Kansas City is a big market for romance authors. No, really.
Romance books are a billion-dollar industry, bigger than mystery and science fiction combined. They’re also the top-circulating genre across Mid-Continent Public Library’s 31 branches. And currently, according to the people who know such things, romance novels are actively being created and sold by no less than 60 active authors in the Kansas City area
“We have an unbelievable number of people writing romance and selling those romances in Kansas City,” says Morgan Perry, business specialist at Mid-Continent. “And they’re getting zero respect for this. They’re very secluded, because no one wants to say, ‘I write romance.’”
Creating a space for those writers — and the fans of their work — was the aim of last year’s Romance GenreCon, the first romance event of its kind in Kansas City.
“There was nothing [for romance enthusiasts] really in the middle of the country,” says Mid-Continent’s information and reader services manager Amy Fisher, who regularly attends romance festivals, usually on the coasts. “So we decided to take the pieces of the different conferences we’ve gone to and put them together for our community here.”
The 2018 Romance GenreCon, held at the Woodneath Library Center, drew attendees from Chicago, Minnesota, and Texas — a signal to Fisher and Perry that there was a Midwestern hunger for such an event. The free, three-day convention returns next weekend — August 1 through 3 — to Woodneath and is divided into two parts. Thursday and Friday is the “Romance Writers Convention,” which features workshops and networking opportunities for aspiring and published authors. On Friday evening, the event transitions to the “Romance Readers Convention,” which runs through the end of Saturday and gives fans of the genre the opportunity to hear from and meet some of their favorite authors.
Generally speaking, romance novels are defined as having a central love story and a happy ending. Though the stereotype persists that all romance novels are bodice-rippers, that’s not the case; the genre varies widely. Even back to the days of Jane Austen, romance authors have been using their form to address social issues.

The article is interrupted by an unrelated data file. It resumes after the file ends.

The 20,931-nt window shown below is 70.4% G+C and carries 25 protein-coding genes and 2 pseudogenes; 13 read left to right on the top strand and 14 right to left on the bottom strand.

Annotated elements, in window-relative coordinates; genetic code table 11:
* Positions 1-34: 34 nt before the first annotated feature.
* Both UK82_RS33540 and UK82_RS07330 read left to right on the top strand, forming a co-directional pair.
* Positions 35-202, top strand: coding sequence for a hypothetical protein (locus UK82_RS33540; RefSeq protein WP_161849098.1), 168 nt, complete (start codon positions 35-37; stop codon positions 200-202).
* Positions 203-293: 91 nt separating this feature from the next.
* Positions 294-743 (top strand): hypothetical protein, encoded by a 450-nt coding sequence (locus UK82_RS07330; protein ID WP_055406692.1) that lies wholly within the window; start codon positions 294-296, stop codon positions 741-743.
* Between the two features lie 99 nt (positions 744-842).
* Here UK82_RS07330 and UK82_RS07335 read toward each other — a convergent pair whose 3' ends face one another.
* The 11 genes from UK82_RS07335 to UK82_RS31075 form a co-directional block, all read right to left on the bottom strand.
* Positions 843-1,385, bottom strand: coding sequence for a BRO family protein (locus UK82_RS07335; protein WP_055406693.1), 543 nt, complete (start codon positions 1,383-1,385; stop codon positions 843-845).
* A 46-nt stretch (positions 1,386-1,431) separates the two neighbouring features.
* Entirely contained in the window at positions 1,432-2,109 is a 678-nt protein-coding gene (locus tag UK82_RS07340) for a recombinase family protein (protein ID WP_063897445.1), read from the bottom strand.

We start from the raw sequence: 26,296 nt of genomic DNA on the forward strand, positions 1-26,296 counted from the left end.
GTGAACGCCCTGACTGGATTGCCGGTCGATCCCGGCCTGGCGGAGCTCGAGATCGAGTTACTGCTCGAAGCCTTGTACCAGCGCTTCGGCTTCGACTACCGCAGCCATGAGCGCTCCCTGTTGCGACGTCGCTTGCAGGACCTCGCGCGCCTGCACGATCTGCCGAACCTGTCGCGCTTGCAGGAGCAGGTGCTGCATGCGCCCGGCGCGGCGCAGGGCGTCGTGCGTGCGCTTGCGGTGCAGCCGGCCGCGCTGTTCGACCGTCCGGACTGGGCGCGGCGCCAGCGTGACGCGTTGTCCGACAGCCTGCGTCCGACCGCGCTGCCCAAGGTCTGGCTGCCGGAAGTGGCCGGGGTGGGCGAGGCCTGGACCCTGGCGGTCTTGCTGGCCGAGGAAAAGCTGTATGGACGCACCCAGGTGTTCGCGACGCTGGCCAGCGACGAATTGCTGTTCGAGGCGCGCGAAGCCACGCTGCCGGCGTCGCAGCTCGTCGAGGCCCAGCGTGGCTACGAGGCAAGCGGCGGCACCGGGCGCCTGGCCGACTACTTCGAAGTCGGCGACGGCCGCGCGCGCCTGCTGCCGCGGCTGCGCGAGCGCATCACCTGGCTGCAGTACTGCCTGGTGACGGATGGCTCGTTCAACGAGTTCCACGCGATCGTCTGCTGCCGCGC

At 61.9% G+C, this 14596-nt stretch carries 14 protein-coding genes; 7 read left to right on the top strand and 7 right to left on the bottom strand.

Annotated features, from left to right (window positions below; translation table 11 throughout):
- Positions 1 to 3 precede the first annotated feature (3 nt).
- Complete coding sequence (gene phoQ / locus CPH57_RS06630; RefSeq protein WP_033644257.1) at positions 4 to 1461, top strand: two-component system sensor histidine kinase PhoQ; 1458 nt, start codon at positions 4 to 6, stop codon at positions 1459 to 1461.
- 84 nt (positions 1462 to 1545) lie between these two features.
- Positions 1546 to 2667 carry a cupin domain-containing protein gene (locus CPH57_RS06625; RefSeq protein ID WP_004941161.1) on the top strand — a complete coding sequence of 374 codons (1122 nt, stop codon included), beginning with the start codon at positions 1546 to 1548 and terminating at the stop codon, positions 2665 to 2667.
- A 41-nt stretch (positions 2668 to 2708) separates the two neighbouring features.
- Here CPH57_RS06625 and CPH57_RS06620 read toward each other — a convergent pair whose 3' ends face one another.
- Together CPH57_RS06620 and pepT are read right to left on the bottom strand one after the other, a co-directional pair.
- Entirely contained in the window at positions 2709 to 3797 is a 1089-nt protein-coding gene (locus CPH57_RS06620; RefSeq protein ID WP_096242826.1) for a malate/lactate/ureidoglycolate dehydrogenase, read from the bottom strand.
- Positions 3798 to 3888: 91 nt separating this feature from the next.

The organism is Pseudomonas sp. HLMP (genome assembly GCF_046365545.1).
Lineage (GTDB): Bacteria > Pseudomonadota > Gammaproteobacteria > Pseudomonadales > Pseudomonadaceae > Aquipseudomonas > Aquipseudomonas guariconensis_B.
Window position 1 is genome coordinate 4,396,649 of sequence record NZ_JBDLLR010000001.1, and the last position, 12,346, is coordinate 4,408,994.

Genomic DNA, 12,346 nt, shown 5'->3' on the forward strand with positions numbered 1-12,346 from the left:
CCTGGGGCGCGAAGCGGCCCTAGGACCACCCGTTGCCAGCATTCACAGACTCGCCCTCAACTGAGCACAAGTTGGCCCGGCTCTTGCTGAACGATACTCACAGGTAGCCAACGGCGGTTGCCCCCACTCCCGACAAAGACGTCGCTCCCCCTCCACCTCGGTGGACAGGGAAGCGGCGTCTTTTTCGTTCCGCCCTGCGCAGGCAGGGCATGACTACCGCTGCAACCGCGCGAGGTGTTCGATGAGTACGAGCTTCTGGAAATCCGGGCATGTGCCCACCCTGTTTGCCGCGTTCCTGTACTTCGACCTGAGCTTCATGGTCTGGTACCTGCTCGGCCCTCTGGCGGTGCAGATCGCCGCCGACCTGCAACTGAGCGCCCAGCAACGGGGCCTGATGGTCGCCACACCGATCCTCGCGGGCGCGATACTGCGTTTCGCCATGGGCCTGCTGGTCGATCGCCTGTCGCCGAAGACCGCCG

“The authors of romance are very successful women that have had multiple careers, whether in academics, or law, or medicine, or technology,” says Janna MacGregor, a Kansas City attorney who writes Regency-era romance novels and will be appearing at the GenreCon. “The breadth of talent is out there is amazing. They bring all that wonderful knowledge to their books, and we get to read about it.”
Farrah Rochon, another author who will be at Romance GenreCon, says, “In my books, my heroines would be just fine on their own, but it’s okay for them to find love as well. It’s not as if their lives hinge on finding their perfect mate. ”
“It’s the literature of hope,” Perry says, attributing the phrase to Damon Suede, one of this year’s featured authors. “Personal relationships are the most important part of our lives. If you walk up to anyone on the street, they would say ‘Yes, my personal relationships are the most important part of my life!’ But because this [genre] is mainly by women, for women, we as a society have decided it’s not cool.”
She continues: “The subplot to [GenreCon] is battling the stigma that romance writers face. We have to stop rolling our eyes about our romance readers. This is the number-one-selling genre in the world. This is legit. We need to respect that. Also, it’s one of the most progressive genres when talking about diversity and inclusion.”
Inclusion and the promotion of a broader array of voices is the buzz of the romance community right now; authors of color and those writing LGBTQ romance have been able to show demand for their books, and mainstream publishers are beginning to notice. This dynamic will be reflected at this year’s Romance GenreCon, where the biggest draw is Alyssa Cole, an author of color who writes bestselling love stories with characters of diverse races and backgrounds, and includes characters who are lesbian, bi, gender-nonconforming, and disabled.
“In the past, some of the big publishing houses had one or two black authors, and it was known that they had their two people, so don’t even try [getting published there],” says Rochon. “When self-publishing [on the web] came out, and people didn’t have those gatekeepers anymore, that’s when so many diverse romance authors were able to make their mark.”
To serve current and would-be local romance authors, the writers’ conference will include workshops not just on writing, but on business aspects like author branding and budgeting for independent publishing. “We’re also now bringing in a publisher every year to take pitches,” Perry says. “Deb Werksman from Sourcebooks will have three pitching sessions. So if you’re a local romance author, this might be an opportunity you haven’t had access to before.”
But there’s also plenty for the fans — panels and signings and such. For some, Romance GenreCon will be work; for others, a vacation.
“[Romance novels are] just like a harbor in the storm from everyday life,” says MacGregor. “It re-energizes you, reinvigorates you.”
Romance GenreCon. Featuring Alyssa Cole, Tracy Brogan, Farrah Rochon, Damon Suede, Cherry Adair, Sierra Simone, Cathy Maxwell, Janna MacGregor, and Rachel Van Dyken.
Thursday, Aug 1–Saturday, Aug 3.
Woodneath Library Center, 8900 NE Flintlock Road.
Free, but registration is requested at mymcpl.org/romance.